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catching a cold in japan

7 Tips to Avoid Catching a Cold This Season in Japan – The Japanese Way

By Guidable Writers Nov 22, 2022

Are you always catching a cold during flu season in Japan? Do you constantly have the sniffles or a sore throat? Being sick all the time is a miserable experience. As a person of tropical country descent, I sometimes wish Japan didn’t get so cold. After experiencing the novelty of snow a few times, I felt that Autumn and Winter are all about freezing winds, influenza and getting perpetually sick.

Nevertheless, the cold comes inevitably. Some people are resigned that no matter how healthy you eat, you are doomed to catch a cold. The reasons for catching a cold are often:

you caught a virus, your body couldn’t adapt to the temperature, lack of sleep and over-exhaustion.

How to Avoid Catching a Cold the Japanese Way

If you are always sick during the cold season or you never get any better, a simple change of your daily habits is likely the answer.

These easy solutions may all seem like “common sense” habits to the Japanese and those born in a cold climate, but if you’ve never experienced winter, how do you know?

1. Wear Clothing Appropriate to the Season. And if You’re Not Sure of the Day’s Temperature, Make Use of Several Layers of Thin Clothing.

Not sure how to shop for cold-weather clothing? What works best is wearing several thin shirts layered on top of one another. Put on 5 or 6 layers to fight the freezing mornings. When the weather turns hot, take off layers to keep from sweating. It’s much warmer than it looks, compared to a puffy woolen overcoat, and you can move more freely. Adjusting your clothing to the temperature is important because if you start sweating from wearing that huge woolly coat, you are also likely to catch a cold. Wearing several layers works inside the home just as well.

2. Keep Tabs on the Humidity of Your Bedroom

If you feel a constant itchiness or pain in your throat, the air might be too dry, especially if you’ve been using your air con as a heater. If the air is dry, and you can’t afford to buy a humidifier, simply hanging a wet towel somewhere in the room works wonders. Some people hang their laundry in front of their air conditioner during the winter season.

3. Do You Know All Your Allergies? You Might Be Reacting to Pollen in the Air


Image credits: Canva.com

Some people are surprised to find that hayfever occurs not just in Spring, but other times during the year. Mugwort and ragweed pollen plague the atmosphere during Autumn, and the symptoms can be just as bad or worse than cedar in Spring. If your nose keeps running, you sneeze violently and often, and your eyes are sometimes a bit itchy, it could be a sign you have an allergy. Try wearing a mask, and if you are able to breathe easier, it could be time to take an allergy test. You can get an allergy reaction test at the jibika (耳鼻科), the ear, nose, and throat specialist doctor. Once you know your allergies, you can take the proper medicine that stifles your allergic reactions, and you will be breathing easier.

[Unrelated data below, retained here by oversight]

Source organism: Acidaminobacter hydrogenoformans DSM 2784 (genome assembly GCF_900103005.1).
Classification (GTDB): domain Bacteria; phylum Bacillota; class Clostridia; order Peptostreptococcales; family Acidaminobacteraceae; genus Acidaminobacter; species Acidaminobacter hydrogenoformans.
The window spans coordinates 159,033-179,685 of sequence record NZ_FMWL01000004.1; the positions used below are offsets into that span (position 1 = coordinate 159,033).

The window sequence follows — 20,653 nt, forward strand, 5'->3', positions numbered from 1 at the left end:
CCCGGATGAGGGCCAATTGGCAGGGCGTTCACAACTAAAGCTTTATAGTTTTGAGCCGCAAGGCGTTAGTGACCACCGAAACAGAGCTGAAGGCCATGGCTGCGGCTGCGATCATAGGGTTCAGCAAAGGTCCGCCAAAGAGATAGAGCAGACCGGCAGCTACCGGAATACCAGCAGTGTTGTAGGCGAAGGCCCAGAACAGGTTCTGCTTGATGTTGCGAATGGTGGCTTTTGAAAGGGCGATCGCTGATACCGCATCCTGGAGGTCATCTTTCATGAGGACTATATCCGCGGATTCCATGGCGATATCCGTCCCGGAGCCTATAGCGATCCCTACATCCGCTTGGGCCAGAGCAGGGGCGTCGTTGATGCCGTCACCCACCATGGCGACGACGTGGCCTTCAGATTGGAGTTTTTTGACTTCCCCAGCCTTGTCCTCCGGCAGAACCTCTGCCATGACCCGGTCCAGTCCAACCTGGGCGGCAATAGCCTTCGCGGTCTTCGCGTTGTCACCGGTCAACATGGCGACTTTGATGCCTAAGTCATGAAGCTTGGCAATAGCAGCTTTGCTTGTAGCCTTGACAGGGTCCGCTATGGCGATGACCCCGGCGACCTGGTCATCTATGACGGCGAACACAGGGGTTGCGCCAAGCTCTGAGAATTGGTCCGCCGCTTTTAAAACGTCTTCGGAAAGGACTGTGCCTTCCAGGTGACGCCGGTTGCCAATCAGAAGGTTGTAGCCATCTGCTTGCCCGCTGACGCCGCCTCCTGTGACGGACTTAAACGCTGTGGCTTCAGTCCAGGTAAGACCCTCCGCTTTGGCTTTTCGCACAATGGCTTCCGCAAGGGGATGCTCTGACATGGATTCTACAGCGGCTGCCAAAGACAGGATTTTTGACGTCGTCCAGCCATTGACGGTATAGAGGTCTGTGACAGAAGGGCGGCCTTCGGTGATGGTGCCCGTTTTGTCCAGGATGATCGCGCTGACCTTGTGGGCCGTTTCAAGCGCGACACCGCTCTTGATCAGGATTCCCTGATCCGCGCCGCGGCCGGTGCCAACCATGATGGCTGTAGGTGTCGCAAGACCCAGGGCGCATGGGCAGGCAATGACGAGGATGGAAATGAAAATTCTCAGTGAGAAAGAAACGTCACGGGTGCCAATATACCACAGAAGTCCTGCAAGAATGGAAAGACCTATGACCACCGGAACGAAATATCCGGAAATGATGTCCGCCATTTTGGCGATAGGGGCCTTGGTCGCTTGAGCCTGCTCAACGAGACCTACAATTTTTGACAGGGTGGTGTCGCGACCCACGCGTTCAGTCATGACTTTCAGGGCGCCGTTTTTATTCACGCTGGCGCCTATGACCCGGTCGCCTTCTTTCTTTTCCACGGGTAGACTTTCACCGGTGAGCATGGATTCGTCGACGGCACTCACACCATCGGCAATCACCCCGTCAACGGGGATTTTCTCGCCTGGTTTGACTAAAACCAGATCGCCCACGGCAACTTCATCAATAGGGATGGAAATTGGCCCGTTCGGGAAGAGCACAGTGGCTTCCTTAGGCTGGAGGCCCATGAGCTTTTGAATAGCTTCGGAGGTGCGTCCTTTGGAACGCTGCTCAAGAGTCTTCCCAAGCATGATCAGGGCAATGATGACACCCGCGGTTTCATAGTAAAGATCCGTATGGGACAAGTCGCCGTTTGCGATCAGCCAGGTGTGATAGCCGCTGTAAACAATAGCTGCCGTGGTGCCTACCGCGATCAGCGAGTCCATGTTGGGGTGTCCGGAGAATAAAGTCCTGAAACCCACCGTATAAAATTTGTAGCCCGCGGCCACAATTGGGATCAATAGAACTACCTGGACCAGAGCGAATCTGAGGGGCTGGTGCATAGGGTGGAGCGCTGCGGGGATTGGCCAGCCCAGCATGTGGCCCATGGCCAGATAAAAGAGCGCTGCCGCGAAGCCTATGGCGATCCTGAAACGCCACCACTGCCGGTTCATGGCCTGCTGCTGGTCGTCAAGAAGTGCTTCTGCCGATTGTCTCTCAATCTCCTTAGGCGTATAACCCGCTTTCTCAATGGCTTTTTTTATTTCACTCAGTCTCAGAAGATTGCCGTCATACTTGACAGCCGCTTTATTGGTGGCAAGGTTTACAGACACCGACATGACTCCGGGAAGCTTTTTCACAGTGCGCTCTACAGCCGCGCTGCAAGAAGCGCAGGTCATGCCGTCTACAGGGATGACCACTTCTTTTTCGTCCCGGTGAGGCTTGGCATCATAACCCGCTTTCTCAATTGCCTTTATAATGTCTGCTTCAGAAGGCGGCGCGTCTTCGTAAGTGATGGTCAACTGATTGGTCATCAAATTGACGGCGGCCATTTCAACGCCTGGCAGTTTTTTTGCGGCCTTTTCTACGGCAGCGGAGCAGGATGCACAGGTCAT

4. Curb the Cold And Warm Your Body with a Bath Every Night

having a bath to curb a cold

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It’s believed in Japan that people who take a warm bath frequently before bed are less likely to catch colds. But be careful! Do NOT let your body cool down suddenly right after your bath, or you will get sick. Dry your hair quickly and dress nice and cozy.

5. Wash Your Hands Frequently and Gargle

gargle to curb a cold

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This is probably something you do so often you could do it in your sleep now, post-pandemic. Take a whole minute when washing your hands, and don’t forget to wash your wrists as well. As well as washing hands, people in Japan recommend you gargle with water to rinse out your mouth. An alternative to gargling is drinking hot green tea. The catechin in green tea helps disinfect the inside of your mouth and kills germs even as you take in the tea into your body.

6. Wear a Mask and Wear It Properly

wear a mask on the train

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The mask must completely cover your nose and mouth without any gaps to the sides and around the nose. To wear a mask properly you must bend the wire part at the top to mold on your nose perfectly, stretch the mask vertically to cover down to the chin. If you are wearing glasses and the mask makes your glasses fog, fold down the wired side so that it ensures your breath doesn’t leaking upwards.

7. Make Sure Your Stomach is Covered When You Sleep

It’s believed in Japan that cold stomachs bring on colds, especially when sleeping.

If you find your shirt starts riding up while you’re sleeping, get yourself a haramaki, a stomach wrap, and put it on right before going to bed. Haramakis can make your whole middle feel nice and cozy, warming your whole body. The only problem is that it won’t look pretty with your negligee!

Ward Off a Cold With These Japanese Methods

So there it is, the habits that the Japanese know and that will keep you from always catching a cold. Because you don’t want to always turn up at work sniffling or coughing all the time. Don’t let that cold virus beat you! Follow the right habits and be at your 100% throughout the year! Because you want to enjoy your time in Japan healthy and happy throughout the year.

Tricia, Philippines

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